The Game is Set… The U.S. Must Win
U.S. National Security Commission Warns Pentagon Of Falling Hopelessly Behind In The AI Arms Race
Selected notes ~
+ Released [last week], the November interim report from the U.S. National Security Commission on Artificial Intelligence (NSCAI) advises the U.S. government to get its act together on the development of security- and defence-related AI, lest it fall behind its adversaries, namely China and Russia. Failure to do so would relinquish America’s role as a primary player in AI, while exposing the nation to serious new threats, including a diminishing of U.S. military advantage, unchecked disinformation campaigns, increased cyberattacks, and the erosion of democracy and civil liberties, according to the new report.
“We are in a competition,” said Schmidt during his opening remarks. “There’s no question the game is set… and we have to win.” He said the U.S. government “is currently unprepared for the potential of AI,” and that a culture change needs to happen in both the public and private sectors.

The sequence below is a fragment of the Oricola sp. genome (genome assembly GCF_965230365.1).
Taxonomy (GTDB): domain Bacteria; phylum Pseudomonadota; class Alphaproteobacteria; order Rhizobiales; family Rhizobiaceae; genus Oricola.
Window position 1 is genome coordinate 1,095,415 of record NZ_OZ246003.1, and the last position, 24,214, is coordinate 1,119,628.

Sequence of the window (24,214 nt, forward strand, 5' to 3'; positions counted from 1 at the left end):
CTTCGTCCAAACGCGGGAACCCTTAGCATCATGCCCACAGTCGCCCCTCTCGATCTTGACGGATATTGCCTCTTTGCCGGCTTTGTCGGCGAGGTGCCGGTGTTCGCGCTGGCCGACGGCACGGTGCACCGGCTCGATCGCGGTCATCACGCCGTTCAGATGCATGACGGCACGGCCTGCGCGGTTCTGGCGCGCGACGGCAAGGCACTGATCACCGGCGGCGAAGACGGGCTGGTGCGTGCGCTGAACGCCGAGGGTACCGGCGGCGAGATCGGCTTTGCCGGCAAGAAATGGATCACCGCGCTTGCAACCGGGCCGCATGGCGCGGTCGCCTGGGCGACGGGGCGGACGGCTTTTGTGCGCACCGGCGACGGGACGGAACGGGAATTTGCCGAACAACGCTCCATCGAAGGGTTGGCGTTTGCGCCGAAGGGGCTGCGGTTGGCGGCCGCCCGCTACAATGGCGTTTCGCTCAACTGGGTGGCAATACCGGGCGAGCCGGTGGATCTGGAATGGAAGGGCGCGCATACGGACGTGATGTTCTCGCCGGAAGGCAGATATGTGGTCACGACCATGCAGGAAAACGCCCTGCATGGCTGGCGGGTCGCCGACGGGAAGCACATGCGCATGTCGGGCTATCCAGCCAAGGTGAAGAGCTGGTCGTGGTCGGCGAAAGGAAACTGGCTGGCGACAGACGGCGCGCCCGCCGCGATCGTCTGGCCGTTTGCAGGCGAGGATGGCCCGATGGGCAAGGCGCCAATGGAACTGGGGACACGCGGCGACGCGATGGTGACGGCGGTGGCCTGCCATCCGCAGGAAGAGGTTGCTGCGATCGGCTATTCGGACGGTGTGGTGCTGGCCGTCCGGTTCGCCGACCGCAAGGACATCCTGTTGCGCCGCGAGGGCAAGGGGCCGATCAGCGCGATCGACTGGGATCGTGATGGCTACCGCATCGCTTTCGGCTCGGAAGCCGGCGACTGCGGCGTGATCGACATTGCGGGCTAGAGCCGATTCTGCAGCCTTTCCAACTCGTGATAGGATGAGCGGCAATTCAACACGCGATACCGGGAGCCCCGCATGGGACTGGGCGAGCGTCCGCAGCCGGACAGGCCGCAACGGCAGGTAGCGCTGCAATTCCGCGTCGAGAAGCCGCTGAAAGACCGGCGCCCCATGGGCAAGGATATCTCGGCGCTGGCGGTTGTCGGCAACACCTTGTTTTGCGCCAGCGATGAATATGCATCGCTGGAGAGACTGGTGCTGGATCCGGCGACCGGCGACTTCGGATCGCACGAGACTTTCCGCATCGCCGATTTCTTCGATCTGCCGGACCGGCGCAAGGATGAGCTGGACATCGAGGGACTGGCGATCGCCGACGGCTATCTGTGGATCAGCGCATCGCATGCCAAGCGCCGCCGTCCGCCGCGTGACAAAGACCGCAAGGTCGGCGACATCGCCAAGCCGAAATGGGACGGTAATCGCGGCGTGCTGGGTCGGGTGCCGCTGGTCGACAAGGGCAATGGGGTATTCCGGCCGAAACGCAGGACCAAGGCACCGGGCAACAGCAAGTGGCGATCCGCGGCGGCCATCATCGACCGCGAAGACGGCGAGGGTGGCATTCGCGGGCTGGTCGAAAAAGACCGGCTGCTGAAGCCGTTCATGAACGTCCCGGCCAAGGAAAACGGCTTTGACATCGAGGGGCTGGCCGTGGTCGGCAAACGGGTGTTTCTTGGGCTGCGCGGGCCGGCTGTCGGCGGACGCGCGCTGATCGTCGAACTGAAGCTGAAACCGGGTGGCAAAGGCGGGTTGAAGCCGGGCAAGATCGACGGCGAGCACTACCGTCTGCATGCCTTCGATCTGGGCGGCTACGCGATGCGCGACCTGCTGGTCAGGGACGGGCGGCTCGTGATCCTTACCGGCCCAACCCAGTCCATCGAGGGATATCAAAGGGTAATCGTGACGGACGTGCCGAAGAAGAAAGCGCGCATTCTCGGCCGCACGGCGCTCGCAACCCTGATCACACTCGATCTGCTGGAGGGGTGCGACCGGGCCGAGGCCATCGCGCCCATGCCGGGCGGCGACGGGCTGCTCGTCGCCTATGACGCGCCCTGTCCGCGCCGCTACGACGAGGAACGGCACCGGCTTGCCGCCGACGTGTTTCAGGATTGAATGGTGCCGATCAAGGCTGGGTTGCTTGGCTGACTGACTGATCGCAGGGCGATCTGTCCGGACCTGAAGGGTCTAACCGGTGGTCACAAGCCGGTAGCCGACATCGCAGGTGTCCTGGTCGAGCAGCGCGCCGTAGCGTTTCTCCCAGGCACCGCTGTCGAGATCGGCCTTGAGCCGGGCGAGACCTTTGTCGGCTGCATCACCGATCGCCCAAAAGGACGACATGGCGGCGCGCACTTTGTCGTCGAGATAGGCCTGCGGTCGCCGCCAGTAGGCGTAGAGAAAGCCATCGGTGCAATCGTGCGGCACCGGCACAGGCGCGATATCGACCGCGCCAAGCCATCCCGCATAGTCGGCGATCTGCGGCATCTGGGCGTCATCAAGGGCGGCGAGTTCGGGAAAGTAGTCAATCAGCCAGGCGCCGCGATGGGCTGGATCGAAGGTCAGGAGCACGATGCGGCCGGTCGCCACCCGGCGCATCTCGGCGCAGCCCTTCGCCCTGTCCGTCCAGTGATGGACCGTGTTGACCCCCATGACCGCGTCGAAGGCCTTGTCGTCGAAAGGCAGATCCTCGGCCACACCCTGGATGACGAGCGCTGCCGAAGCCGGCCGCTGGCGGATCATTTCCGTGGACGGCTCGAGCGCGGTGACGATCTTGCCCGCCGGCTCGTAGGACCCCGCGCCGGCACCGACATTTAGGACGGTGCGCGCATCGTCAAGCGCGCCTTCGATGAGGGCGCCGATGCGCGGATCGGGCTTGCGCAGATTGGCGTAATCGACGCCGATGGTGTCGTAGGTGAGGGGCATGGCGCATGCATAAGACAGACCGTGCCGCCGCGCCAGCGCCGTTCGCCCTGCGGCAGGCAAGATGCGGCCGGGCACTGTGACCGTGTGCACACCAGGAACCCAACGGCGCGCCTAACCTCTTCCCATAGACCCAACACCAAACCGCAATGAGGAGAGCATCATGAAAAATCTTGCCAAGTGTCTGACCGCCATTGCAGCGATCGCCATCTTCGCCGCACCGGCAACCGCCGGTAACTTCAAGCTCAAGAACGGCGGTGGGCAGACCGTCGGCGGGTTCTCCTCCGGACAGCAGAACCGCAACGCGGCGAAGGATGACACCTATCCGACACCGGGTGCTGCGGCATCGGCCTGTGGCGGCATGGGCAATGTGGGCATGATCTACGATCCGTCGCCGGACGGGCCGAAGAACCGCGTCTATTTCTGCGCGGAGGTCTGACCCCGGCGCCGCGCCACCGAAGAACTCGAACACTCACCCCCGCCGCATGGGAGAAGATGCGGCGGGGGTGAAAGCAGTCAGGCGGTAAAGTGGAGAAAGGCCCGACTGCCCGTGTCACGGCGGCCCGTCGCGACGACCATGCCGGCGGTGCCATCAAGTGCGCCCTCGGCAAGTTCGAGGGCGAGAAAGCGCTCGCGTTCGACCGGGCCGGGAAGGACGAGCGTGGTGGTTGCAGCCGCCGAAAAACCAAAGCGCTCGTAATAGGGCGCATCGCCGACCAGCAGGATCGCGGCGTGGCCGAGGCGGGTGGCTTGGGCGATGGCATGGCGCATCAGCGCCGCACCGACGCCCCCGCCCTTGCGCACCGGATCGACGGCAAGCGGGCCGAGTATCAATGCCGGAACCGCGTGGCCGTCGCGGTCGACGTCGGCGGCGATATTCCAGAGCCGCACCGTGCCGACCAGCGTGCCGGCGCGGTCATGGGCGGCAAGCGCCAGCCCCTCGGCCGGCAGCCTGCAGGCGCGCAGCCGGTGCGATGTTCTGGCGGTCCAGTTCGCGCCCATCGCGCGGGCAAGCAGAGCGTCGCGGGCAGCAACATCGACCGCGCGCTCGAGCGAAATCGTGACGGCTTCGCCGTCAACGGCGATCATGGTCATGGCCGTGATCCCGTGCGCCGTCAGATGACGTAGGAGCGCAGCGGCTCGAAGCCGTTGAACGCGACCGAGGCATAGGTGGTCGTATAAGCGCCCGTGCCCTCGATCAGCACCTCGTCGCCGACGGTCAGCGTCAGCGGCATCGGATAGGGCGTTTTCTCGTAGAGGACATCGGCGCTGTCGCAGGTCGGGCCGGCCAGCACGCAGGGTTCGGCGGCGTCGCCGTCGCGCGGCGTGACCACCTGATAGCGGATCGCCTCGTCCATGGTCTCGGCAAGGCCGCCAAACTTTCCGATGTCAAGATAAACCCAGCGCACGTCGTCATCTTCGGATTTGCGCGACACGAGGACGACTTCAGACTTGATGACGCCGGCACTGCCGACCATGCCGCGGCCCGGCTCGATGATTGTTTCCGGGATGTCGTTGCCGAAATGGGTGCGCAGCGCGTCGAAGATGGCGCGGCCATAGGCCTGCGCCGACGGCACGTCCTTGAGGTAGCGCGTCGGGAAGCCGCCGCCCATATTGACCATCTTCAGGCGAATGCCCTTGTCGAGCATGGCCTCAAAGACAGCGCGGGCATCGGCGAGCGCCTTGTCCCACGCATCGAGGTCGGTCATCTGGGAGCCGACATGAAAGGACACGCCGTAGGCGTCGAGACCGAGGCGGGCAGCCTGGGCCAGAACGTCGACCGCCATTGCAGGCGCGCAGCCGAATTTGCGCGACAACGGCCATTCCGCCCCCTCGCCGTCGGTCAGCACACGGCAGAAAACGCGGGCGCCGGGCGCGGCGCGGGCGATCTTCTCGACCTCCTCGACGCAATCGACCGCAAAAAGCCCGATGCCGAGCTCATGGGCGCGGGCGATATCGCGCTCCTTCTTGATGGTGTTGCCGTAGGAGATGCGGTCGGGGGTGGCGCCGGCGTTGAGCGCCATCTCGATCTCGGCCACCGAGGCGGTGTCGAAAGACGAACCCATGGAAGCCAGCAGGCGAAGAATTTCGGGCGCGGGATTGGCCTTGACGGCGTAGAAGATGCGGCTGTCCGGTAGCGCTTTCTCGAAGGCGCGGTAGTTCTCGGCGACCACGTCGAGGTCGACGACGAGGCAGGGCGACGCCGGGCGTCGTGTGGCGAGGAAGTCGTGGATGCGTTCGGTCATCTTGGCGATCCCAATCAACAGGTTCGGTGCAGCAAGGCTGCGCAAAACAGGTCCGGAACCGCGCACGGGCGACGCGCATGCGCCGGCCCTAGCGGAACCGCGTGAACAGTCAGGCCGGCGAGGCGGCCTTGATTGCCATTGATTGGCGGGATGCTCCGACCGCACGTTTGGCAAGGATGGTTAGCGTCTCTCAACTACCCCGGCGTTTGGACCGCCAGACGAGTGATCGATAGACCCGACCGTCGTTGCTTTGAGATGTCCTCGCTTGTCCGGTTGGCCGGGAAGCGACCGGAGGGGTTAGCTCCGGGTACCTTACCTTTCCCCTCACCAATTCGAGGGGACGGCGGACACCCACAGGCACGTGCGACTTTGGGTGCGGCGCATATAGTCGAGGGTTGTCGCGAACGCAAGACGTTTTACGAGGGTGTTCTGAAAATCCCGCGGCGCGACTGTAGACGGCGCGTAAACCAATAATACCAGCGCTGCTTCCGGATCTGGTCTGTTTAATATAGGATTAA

+ Lieutenant General John N.T. “Jack” Shanahan, the director of the Joint Artificial Intelligence Centre, talked about the coming shift to “algorithmic warfare” and how “we are going to be shocked by the speed, chaos, and bloodiness” of future combat involving AI. He said humans pitted against machines will have a distinct disadvantage and that it would be incumbent upon the U.S. to avoid this lopsided dynamic on the battlefield. Shanahan commended the authors of the interim report but cautioned that the findings will take some time to implement. “This is a multigenerational problem requiring a multigenerational solution,” he said.
+ In addition to new investments in education, Schmidt said the U.S. needs to expand public and private sponsorship of R&D, work to keep talented researchers inside the U.S., be the first to reach global markets, and develop ancillary technologies like quantum computers and 5G networks. Schmidt said collaborative discussions will also be needed to ensure AI safety, such that AI will do “what we want it to do.” The U.S. would be smart to work with its competitors on this matter, he added.
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